The DMI and ADX values are determined based on the range of price movements during the last 14 trading periods. There are mathematical formulae that will allow you to calculate the values yourself; however, this is complex and largely unnecessary for most traders. All you need to know is how to interpret the DMI and ADX values on a chart and use them in your trading signals.
How to Use DMI and ADX in Trading
You may see DMI and ADX represented as a single indicator or two separate indicators, depending on which charting tools you use. In Trading View, selecting Average Direction Index will only show you the chart with the ADX line, whereas choosing Directional Movement Index will show you the chart with both DI lines and the ADX line.
Positive (DI+) and Negative (DI-) Directional Indicators
If you’re planning to use the DMI and ADX in trading, then there are two critical indicators you’ll be looking for. The first is the point when the DI+ and DI- lines cross over one another, which indicates that a trend reversal is in progress.
However, you should be wary if the DI+ and DI- lines have already crossed over several times in the preceding trading periods or are progressing very close to one another, as this indicates that the markets are undecided and neither bulls nor bears are in control. The further apart the DI+ and DI- lines are, the stronger the indicator of the trend.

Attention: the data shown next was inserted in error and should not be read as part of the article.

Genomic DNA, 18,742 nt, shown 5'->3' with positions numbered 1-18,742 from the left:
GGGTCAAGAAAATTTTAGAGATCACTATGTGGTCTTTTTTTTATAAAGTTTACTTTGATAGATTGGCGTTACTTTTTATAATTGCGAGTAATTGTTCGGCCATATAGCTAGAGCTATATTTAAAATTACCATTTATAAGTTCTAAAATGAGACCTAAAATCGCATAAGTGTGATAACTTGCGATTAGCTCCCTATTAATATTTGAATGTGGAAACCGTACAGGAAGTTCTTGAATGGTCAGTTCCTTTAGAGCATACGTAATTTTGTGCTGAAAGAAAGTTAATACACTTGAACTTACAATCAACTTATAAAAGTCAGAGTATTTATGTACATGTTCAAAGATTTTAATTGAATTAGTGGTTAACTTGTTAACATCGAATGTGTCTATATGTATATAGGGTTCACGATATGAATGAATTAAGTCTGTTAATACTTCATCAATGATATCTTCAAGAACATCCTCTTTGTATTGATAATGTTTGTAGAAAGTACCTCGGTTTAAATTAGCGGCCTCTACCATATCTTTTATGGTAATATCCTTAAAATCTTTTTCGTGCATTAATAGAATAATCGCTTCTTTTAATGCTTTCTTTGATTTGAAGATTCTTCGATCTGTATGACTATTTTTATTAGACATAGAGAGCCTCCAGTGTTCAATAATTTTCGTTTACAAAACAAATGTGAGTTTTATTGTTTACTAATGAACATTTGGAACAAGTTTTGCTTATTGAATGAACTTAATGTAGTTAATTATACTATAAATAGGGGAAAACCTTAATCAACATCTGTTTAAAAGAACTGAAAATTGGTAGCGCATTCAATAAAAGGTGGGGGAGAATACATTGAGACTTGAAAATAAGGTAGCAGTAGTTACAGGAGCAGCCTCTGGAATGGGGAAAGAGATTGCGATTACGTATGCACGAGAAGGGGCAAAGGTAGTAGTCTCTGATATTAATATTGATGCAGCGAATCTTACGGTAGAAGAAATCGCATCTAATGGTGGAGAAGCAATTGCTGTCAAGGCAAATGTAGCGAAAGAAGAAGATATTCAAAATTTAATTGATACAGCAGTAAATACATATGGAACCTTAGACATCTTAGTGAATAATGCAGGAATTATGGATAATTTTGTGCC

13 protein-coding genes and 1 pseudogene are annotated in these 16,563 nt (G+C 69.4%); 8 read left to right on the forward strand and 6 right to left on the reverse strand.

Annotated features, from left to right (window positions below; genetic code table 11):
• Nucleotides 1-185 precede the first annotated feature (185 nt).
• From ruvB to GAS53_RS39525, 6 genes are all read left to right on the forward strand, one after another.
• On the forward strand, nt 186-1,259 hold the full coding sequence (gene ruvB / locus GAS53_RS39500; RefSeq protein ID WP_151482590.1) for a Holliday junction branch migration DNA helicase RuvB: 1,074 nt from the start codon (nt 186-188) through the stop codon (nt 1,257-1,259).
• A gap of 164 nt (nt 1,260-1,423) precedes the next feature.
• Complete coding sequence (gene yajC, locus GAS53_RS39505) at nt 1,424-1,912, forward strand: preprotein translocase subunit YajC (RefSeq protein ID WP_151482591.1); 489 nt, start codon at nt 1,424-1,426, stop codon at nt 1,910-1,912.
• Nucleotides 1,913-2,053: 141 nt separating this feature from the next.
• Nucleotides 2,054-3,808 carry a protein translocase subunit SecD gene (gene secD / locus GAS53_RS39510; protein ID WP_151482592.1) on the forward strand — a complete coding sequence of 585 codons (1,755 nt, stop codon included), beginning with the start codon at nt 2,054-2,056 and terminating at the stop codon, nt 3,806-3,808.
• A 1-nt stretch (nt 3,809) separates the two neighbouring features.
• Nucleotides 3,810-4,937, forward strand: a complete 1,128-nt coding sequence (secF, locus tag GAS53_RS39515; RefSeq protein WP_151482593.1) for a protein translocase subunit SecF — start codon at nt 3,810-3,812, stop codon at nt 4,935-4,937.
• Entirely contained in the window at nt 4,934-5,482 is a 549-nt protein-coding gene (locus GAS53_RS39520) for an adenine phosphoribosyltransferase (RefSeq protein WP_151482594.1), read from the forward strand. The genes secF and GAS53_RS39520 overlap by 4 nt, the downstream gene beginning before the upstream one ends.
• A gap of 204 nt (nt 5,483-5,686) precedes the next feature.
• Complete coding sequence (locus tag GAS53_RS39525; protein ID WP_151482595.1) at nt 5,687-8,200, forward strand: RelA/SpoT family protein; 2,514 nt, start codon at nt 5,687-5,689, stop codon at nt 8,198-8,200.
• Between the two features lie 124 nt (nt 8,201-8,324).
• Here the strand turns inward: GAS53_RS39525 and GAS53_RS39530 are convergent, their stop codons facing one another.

Observe the chart below. The red line is the ADX, the blue line is the DI+, and the orange line is the DI-. The blue boxes show a clear bearish trend, which is most easily seen in the candlestick chart. However, if you look at the DMI chart at the bottom, this bearish breakout is visible by the fact that the orange DI- line has diverged sharply from the blue DI+ line. If you’re looking to make a trade based on the crossover signal, then the point indicated by the arrow would be where to enter a short trade, as it shows an evident bearish trend.
However, the ADX provides a clearer indicator of the strength of the trend. If you’d placed your trade at the point of the arrow, the ADX was still below 20, which indicates that the trend isn’t particularly strong. Although it did turn out to be that way, a more risk-averse trader would probably have waited for the ADX to confirm the bearish trend by opening their short position a little later, per the purple arrow on the next chart.